the most suitable procedures to enhance the peculiarities of
every site. In this case study, the point cloud generated by the
laser scanner is employed to investigate the deformations and
the state of conservation of the vault during the various stages
leading to its restoration. The acquired data also revealed some
unknown aspects concerning the construction of the structure
and its pictorial decoration.
2. HISTORICAL NOTES
The building complex of San Carlo dei Barnabiti, made up of
the church having the same name and the convent, is located in
Via Sant’Agostino, in the centre of Florence, in the block
between Via Maffia and Via dei Serragli. This religious
building was built in 1636 by Gherardo Silvani, who is
considered one of the most prolific architects of the 15th-century
Florentine scene, as well as the father of “Florentine Baroque”,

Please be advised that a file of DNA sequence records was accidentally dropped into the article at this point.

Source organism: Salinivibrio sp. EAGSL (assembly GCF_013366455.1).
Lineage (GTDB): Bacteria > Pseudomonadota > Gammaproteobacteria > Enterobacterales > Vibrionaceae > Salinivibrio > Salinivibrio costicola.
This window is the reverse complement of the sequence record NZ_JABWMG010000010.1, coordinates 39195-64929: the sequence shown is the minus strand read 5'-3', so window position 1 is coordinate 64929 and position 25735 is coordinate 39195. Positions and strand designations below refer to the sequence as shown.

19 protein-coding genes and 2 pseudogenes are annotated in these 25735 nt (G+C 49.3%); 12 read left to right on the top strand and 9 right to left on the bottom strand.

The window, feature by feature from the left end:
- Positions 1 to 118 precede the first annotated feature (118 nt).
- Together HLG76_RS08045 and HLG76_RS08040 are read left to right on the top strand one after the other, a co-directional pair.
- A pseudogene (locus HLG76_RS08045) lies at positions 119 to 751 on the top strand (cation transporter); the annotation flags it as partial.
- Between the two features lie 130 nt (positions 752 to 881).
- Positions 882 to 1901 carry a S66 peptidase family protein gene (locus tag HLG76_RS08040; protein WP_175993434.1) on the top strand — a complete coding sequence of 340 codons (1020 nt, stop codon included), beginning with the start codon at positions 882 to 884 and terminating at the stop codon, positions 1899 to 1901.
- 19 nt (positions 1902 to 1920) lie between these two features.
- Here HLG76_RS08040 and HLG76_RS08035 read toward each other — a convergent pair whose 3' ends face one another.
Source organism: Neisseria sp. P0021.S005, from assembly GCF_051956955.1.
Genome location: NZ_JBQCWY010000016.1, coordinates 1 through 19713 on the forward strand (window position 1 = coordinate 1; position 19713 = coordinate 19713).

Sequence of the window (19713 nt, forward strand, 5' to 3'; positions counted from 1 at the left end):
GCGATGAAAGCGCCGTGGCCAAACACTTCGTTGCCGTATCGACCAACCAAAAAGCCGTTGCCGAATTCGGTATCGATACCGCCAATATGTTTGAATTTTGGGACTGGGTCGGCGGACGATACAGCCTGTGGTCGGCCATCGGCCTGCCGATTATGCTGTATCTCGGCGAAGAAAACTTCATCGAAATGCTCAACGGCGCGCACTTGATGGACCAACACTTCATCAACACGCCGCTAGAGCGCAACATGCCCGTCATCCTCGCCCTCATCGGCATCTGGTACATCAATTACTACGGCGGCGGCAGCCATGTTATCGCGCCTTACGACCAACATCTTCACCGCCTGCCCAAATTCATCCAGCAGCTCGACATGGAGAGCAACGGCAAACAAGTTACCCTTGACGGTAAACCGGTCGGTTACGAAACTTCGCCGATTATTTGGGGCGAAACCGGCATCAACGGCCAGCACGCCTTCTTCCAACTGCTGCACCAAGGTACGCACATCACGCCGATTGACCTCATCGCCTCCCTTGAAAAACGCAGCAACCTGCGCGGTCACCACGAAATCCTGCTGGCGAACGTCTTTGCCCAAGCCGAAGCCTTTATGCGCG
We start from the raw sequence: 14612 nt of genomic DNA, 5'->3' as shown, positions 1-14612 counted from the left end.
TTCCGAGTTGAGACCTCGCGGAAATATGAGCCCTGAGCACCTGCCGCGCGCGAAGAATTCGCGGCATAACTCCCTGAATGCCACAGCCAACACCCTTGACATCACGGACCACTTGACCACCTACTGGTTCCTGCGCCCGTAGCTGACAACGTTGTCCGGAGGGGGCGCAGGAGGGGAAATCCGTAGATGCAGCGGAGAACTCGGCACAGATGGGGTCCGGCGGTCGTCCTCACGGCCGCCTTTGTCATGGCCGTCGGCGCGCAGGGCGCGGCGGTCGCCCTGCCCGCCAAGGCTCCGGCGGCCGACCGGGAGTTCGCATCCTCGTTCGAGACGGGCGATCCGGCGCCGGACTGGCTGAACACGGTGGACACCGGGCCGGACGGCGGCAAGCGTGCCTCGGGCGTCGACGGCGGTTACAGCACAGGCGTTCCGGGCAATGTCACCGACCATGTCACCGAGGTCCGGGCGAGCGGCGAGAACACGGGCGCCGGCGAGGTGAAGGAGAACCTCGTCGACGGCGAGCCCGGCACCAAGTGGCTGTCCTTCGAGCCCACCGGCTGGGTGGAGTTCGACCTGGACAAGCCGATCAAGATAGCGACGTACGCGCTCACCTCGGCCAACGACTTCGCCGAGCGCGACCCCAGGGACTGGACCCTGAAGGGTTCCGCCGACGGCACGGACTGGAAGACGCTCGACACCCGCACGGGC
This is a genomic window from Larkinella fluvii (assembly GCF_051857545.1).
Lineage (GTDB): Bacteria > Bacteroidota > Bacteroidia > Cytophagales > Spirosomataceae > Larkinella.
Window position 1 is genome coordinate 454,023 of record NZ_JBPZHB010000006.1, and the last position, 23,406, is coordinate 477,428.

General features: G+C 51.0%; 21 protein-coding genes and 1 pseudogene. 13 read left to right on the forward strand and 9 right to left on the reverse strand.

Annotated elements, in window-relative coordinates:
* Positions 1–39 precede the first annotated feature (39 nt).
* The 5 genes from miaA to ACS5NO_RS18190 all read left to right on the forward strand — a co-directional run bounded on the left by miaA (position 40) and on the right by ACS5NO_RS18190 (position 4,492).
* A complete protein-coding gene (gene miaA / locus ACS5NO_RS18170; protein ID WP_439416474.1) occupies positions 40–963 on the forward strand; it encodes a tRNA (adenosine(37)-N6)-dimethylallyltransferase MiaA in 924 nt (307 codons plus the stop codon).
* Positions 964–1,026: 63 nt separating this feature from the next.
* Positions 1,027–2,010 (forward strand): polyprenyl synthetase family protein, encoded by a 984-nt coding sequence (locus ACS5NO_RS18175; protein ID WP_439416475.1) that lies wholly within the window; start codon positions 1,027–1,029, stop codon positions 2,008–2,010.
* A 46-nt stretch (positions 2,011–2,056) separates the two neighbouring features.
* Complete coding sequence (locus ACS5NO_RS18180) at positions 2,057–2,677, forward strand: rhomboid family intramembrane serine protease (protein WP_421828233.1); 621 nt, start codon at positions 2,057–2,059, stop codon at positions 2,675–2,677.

i.e. a less bizarre and eye-catching version of Baroque, the style
that conquered Rome and the South of Italy in those days.
The work commissioned to Silvani by the Clerics Regular of
Saint Paul (Chierici regolari di San Paolo), also known as
Barnabite Fathers, was accomplished in 1640 with the
demolition of two row houses and part of a third one next to the
ancient little oratory that the Barnabites already owned (Bertani
et al. 1995).
The plan of the church (approx. 16 x 10 m) is still visible in the
ancient built fabric. This is probably the reason why it was
impossible to build the chamber orthogonal to Via di
Sant’Agostino; consequently, the façade and counter-façade
were built within a trapezoid that included the access stairs to
the large window.
Famous artists like Filippo Brilli, Bernardo Ciurini and
Giuseppe Zocchi worked at this construction site. In 1747 the
latter painted the dome and the spandrels.
As far as the nave vault is concerned, according to the historical
researches the church was probably covered by a truss roof. The
documents show that in 1720 a barrel vault with side groins
made of plastered reed mat was built. The following year
Sigismondo Betti painted the “Gloria di San Carlo” in its centre.
The groins were infilled in 1742, while the architectural
perspective was drawn only in 1757-58 by Domenico Stagi,
specialised in “quadrature”.